While herbicides containing two toxic compounds have been banned in Vietnam since February, a company has been found being able to continue selling weedkillers having these illegal agents as their ingredients thanks to a ‘special permit’ from the country’s plant protection watchdog.
In February 2017, Vietnam’s Ministry of Agriculture and Rural Development confirmed that 2,4D and Paraquat, found in a wide variety of weedkillers popular with farmers across the Southeast Asian country, are dangerous substances that may cause severe damage to human organs, promote formation of cancers, and lead to serious environmental consequences.
The ministry therefore removed four 2,4D-containing herbicides, and 46 weedkillers with Paraquat among their ingredients, from the list of authorized plant protection products in the country.
Enterprises were given two years to empty their stock of the herbicides before the ban took effect on February 8, 2019.
However, one herbicide producer has been granted an unusual exemption from the ban, with their plant protection products containing 2,4D and Paraquat allowed to be sold on the market until the end of September 2019, according to data reviewed by Tuoi Tre (Youth) newspaper.
Under a dispatch issued on March 15 by the Plant Protection Department under the agriculture ministry, Ho Chi Minh City-based An Nong Group is permitted to export their herbicides out of Vietnamese territory.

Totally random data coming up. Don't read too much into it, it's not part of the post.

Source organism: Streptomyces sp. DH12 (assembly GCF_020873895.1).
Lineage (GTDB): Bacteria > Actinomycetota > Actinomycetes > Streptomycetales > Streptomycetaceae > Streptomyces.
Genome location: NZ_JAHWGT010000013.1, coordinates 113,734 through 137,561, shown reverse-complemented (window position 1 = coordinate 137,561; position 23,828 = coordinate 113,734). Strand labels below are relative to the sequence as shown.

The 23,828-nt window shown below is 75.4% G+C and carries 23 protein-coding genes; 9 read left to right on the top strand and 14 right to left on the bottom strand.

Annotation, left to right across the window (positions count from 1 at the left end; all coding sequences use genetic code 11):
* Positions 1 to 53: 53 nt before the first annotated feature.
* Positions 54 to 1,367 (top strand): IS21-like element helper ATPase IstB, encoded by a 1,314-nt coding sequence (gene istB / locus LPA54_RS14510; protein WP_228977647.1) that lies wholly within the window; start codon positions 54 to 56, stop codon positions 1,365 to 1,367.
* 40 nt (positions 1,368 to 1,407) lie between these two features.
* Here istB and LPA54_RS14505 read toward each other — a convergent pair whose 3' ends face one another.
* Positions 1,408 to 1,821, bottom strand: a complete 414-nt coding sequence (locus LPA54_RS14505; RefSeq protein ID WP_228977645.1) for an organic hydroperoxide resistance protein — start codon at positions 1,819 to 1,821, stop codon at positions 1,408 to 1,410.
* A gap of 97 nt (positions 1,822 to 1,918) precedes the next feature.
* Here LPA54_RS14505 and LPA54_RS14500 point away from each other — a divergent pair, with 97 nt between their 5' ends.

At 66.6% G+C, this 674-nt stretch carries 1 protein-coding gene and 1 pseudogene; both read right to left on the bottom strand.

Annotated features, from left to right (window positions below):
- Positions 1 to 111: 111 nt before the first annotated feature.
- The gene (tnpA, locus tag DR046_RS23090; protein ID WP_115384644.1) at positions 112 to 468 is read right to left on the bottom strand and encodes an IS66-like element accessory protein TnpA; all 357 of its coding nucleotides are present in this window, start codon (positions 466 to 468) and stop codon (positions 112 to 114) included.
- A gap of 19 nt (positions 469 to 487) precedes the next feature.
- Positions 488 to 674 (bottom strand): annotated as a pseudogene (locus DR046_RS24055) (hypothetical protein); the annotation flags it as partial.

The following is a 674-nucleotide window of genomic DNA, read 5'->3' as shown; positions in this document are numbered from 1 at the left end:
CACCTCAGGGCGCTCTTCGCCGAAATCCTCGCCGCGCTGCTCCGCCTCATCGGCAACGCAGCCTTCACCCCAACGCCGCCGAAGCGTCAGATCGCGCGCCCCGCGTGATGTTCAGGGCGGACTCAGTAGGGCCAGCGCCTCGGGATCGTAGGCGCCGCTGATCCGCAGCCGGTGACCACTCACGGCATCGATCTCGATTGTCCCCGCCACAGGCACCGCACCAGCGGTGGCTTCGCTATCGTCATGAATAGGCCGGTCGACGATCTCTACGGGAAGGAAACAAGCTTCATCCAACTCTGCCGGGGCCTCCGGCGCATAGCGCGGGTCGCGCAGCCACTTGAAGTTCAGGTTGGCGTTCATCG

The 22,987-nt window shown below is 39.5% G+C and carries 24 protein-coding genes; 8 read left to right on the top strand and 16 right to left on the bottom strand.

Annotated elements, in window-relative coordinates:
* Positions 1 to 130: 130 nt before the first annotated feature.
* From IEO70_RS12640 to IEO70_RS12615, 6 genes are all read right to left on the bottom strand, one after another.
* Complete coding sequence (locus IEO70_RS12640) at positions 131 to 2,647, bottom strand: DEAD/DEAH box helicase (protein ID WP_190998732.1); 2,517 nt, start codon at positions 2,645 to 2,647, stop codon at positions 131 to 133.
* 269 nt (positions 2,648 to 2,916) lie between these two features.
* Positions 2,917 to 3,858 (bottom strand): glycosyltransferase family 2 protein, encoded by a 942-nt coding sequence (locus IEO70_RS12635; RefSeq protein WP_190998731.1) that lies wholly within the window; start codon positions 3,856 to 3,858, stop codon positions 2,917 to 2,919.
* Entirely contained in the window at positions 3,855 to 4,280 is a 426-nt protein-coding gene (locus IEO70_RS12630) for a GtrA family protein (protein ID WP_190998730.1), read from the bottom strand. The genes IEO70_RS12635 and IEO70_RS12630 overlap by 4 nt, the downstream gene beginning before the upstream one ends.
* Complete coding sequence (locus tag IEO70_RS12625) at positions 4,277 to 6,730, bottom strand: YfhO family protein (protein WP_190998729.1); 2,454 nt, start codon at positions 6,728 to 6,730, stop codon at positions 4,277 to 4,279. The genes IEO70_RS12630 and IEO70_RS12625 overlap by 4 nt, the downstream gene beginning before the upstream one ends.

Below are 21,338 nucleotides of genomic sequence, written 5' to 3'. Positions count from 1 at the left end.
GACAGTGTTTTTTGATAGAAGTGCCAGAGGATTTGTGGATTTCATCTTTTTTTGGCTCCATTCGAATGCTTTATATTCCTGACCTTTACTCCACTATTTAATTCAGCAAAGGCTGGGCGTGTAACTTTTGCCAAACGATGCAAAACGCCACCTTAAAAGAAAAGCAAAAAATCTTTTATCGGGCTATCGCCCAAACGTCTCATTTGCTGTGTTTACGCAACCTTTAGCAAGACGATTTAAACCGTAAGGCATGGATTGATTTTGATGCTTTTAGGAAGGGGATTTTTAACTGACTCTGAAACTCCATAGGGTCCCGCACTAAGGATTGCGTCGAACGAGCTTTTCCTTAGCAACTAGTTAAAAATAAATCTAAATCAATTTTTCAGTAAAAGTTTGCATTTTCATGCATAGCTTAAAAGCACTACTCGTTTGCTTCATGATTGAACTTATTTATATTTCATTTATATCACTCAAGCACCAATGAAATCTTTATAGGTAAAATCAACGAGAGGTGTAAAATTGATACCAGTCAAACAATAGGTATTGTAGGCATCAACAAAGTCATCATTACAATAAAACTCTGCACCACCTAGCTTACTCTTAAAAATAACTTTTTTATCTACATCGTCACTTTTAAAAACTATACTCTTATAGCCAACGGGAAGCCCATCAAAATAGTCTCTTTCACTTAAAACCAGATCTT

Products that have been already packaged for domestic sale and cannot be exported are also allowed to be sold in Vietnam until September 30 so long as the company submits a sales plan to the department for reporting, the dispatch said.
Le Van Thiet, deputy director of the Plant Protection Department who signed the dispatch, said the exemption was granted after a meeting between the authority and some herbicide businesses in February, when they agreed to give An Nong more time to empty their stock.
Huge discounts and a chance to win foreign trips have been offered by An Nong to promote sales of their herbicides containing the banned agents.
Dr. Nguyen Dang Nghia, director of the Tropical Agriculture Research and Consulting Center, said it is “unusual” that a government body gave a company extra time to sell extremely toxic products despite a ban in effect.
“Why is it that only one company gets to sell these products?” he questioned.
“Why do such toxic compounds continue to be sold despite their harmful effects on the environment and the agriculture minister’s commitment to developing a cleaner agro-industry?”
Paraquat has been banned in over 30 countries due to its lasting negative effects on the aquatic environment.
Exposure to Paraquat through skin contact, breathing or consumption can lead to poisoning and even death with no effective antidote.
In Vietnam, Paraquat had been used in dozens of different herbicides since 1993 until the ban.
Paraquat’s toxicity has also been exploited in many cases of suicide and homicide across the country.